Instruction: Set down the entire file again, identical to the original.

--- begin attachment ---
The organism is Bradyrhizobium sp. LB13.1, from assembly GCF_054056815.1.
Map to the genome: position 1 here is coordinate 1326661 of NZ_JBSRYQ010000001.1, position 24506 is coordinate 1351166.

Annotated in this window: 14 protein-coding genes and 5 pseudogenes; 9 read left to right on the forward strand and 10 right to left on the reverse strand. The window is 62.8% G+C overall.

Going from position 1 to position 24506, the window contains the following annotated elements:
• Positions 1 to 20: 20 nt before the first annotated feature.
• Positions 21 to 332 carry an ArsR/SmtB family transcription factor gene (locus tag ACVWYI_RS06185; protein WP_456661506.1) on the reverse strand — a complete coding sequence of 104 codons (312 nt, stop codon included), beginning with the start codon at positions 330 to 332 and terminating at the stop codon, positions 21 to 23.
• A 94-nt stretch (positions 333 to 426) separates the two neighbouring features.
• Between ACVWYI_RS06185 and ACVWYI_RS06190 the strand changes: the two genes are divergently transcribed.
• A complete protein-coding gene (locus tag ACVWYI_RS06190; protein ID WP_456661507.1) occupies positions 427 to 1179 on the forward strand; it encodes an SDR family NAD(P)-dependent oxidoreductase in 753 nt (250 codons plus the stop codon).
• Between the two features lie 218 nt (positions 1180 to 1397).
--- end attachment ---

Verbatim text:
The organism is Bradyrhizobium sp. LB13.1, from assembly GCF_054056815.1.
Map to the genome: position 1 here is coordinate 1326661 of NZ_JBSRYQ010000001.1, position 24506 is coordinate 1351166.

Annotated in this window: 14 protein-coding genes and 5 pseudogenes; 9 read left to right on the forward strand and 10 right to left on the reverse strand. The window is 62.8% G+C overall.

Going from position 1 to position 24506, the window contains the following annotated elements:
• Positions 1 to 20: 20 nt before the first annotated feature.
• Positions 21 to 332 carry an ArsR/SmtB family transcription factor gene (locus tag ACVWYI_RS06185; protein WP_456661506.1) on the reverse strand — a complete coding sequence of 104 codons (312 nt, stop codon included), beginning with the start codon at positions 330 to 332 and terminating at the stop codon, positions 21 to 23.
• A 94-nt stretch (positions 333 to 426) separates the two neighbouring features.
• Between ACVWYI_RS06185 and ACVWYI_RS06190 the strand changes: the two genes are divergently transcribed.
• A complete protein-coding gene (locus tag ACVWYI_RS06190; protein ID WP_456661507.1) occupies positions 427 to 1179 on the forward strand; it encodes an SDR family NAD(P)-dependent oxidoreductase in 753 nt (250 codons plus the stop codon).
• Between the two features lie 218 nt (positions 1180 to 1397).